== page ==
Fuel pump function...or lack thereof

1945 - 196*, Willys CJ series, questions, discussions, regarding anything related to the post war jeep.®
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Wolfman
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Re: Fuel pump function...or lack thereof

Post by Wolfman » Thu Jul 12, 2018 7:03 am

Condensers are nothing more than an electrical storage device.
When the points are closed, current is flowing through the coil primary to ground through the closed points.
When the points break, the momentum of the flowing electricity does not want to stop, so, with no place else to go, there would be a lot of arcing at the points, which would quickly burn them. The arcing would also give an erratic, weak spark out the coil secondary. This is bad.
Enter the condenser. When the points break, a condenser gives the electrical energy flowing some place to go. The condenser stores it until the points close again and then the condenser discharges and waits for the next cycle.
When a condenser goes bad, it may be shorted. This would kill the ignition and can be checked with an Ohm meter. Or, it's ability to store energy may be reduced, resulting in a weak spark. Not so easy to test. You need a tester to check the later. The tester checks the condenser's storage ability and the break down voltage. In this case, the condenser may store some energy but short out at a lower capacity than it is rated for. This is harder to check. The condenser will not test shorted with an Ohm meter, but you will still have a weak, erratic spark.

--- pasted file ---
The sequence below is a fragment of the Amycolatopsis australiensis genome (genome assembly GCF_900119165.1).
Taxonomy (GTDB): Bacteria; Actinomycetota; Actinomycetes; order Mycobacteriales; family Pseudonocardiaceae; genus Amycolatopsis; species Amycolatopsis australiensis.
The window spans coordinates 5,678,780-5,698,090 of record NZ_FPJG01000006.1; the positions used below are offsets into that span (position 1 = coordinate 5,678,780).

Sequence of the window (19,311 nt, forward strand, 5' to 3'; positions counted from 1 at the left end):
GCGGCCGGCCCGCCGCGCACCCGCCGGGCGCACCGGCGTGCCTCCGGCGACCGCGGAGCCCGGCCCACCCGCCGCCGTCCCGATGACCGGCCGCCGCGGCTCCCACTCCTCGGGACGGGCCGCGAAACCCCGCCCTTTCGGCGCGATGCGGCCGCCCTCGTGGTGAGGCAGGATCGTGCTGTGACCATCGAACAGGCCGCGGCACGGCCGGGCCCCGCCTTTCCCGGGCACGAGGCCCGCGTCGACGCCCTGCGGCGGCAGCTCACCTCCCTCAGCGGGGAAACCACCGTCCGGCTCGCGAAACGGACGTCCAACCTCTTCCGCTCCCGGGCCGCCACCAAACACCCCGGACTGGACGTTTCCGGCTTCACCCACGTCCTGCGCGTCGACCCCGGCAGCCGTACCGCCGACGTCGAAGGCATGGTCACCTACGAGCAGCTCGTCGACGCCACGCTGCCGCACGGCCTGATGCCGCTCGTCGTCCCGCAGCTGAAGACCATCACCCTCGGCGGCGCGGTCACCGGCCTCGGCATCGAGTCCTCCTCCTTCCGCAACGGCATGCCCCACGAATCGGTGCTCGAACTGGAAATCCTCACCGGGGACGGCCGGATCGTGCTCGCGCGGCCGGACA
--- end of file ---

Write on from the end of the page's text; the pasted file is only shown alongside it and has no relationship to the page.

Best way to deal with a suspect condenser is replace it. See what happens. A lot cheaper than the tester, unless you test condensers on a daily basis.
Mike Wolford
CJ-2A
VEP GPW
Comm./Inst. SEL
AOPA ( 44 yrs)
EAA ( 44 yrs)
4th Inf. Div. - 5th Inf. Div. - 2nd Armor Div. - CIB

tcrozier
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Re: Fuel pump function...or lack thereof

Post by tcrozier » Thu Jul 12, 2018 7:49 pm

athawk11 wrote:
Wed Jul 11, 2018 7:59 pm
Well, it sounds like you're getting all the bases covered. One thing I learned the hard way is that it is important to polish the tongue/tang on the float...that contacts the fuel inlet needle. Any scratches, burrs, etc can cause the needle to get stuck. It's prone to scratches if one is a little aggressive whe setting the float level. Although, it's more common for it to get stuck in a way that causes the bowl to overflow.
Thank you, that's a good idea and if things don't get better quickly then re-checking my carb rebuild to include the float are a near term idea that's certainly possible. I can see where your suggestion makes really good sense, if it comes to tearing it down then a good polish is in order!